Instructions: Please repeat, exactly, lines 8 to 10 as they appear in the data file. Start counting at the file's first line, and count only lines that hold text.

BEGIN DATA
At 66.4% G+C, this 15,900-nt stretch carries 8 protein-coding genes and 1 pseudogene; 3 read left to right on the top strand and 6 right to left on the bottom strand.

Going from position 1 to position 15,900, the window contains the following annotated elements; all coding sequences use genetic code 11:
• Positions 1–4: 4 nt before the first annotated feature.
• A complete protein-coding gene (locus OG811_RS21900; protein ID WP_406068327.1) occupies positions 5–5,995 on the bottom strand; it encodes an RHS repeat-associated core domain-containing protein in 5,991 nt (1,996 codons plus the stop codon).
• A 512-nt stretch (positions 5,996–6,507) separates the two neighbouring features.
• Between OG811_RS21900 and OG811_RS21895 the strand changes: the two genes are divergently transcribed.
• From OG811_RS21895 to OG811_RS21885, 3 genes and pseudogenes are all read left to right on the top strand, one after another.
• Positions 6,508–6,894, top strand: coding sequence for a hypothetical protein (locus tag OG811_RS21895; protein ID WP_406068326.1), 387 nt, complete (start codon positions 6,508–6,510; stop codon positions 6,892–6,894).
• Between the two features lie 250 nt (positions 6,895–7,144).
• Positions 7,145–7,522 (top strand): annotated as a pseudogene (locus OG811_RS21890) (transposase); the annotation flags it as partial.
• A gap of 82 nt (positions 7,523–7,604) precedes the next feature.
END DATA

• Positions 6,508–6,894, top strand: coding sequence for a hypothetical protein (locus tag OG811_RS21895; protein ID WP_406068326.1), 387 nt, complete (start codon positions 6,508–6,510; stop codon positions 6,892–6,894).
• Between the two features lie 250 nt (positions 6,895–7,144).
• Positions 7,145–7,522 (top strand): annotated as a pseudogene (locus OG811_RS21890) (transposase); the annotation flags it as partial.